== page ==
(  )  When the people formed and empowered our governments, they wrote into the charters that government entities are delegated no power to enforce any such bans.
(  ) Other (please explain)

16.  Firearm suppressors.  Permanent hearing loss is a huge problem for firearms enthusiasts.  While people who shoot a lot habitually use some form of hearing protection, that only helps, but does not eliminate, the problem of gradual, incremental hearing loss from shooting.  That's why some people prefer to use firearm suppressors for shooting.  Unlike the Hollywood portrayal, a suppressor does not "silence" a firearm.  It only reduces the muzzle blast, just one component of the sound a firearm discharge makes.  A Suppressor can do nothing to diminish the sonic boom created by a supersonic bullet going downrange.  Still, a firearm suppressor, when used in conjunction with standard hearing protection, does reduce the sound impact on a shooter enough to prevent gradual, permanent hearing damage.  However, the incorrect lore persists that suppressors totally silence firearms, and that they are commonly used by criminals.  Because federal law heavily regulates suppressors, they are very difficult and expensive to acquire.  Just getting the required paperwork assembled, mailed, and approved may take as much as a year.  Your position is:
(  ) Suppressors are not needed for hunting, so current regulation should be maintained.
(  ) Suppressors are illegal to curb crime, and that's essential.
(  ) The $200 tax on each suppressor funds important government programs.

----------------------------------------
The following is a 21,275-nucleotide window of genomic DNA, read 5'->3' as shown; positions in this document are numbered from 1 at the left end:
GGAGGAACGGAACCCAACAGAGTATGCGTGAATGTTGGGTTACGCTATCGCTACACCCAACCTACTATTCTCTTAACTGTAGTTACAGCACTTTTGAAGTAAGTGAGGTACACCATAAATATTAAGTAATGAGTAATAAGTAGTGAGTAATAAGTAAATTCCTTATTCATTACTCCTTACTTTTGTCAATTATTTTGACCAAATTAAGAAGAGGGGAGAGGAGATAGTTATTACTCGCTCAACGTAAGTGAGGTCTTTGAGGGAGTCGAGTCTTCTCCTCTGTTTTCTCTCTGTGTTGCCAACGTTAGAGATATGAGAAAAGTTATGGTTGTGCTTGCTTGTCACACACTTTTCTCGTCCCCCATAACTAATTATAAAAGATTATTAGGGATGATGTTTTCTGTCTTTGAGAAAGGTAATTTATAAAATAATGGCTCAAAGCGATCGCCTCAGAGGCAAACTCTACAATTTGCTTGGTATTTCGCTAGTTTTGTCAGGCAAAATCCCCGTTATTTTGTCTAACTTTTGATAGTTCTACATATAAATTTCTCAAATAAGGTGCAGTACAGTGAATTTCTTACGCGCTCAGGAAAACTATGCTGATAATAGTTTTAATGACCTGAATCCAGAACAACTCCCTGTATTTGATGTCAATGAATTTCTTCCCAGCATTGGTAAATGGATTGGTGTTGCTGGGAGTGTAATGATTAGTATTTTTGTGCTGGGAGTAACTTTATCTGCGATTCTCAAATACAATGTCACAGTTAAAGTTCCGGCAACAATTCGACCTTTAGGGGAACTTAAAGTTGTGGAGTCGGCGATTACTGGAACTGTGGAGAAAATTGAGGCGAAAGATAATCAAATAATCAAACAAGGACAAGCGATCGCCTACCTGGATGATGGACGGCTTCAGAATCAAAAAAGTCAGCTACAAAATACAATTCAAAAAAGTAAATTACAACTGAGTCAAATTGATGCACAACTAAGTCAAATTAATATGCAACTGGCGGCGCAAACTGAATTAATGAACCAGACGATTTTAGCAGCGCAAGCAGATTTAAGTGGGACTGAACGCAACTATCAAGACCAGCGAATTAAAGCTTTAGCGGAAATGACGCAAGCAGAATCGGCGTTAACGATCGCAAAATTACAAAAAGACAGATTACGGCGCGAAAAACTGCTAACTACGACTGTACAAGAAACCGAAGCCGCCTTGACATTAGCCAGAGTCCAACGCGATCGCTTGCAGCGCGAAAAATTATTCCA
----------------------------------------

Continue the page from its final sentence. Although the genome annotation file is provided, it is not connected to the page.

(  ) Suppressors should be treated legally like other firearm accessories, such as scopes, slings, or bipods.
(  ) Mufflers should be taken off hunting vehicles to help catch poachers.
(  ) Other (please explain)

17. "Red flag" laws.  Some states have considered or adopted a type of law that has come to be called a "red flag" law, or in some cases a Risk Protection Order (RPO).  They have also been proposed at the federal level. Proponents allege these laws make people safer by allowing police to take people's guns if there is an allegation that such persons might be dangerous to themselves or others. Despite possibly good intentions of proponents, such laws have serious constitutional and practical problems.  The constitutional problems include lack of due process and violation of property rights and the right to keep or bear arms.  Some practical problems include that such a policy fails its intended goal because it leaves an allegedly dangerous person free to find another way to commit the predicted mayhem.  An RPO bill was introduced unsuccessfully in the 2019 Legislature and will probably be introduced again in 2021.  About such a bill, would you:

(  ) Support
(  ) Be neutral
(  ) Oppose

The foregoing responses are actually my positions on these issues, to the best of my knowledge and at this time.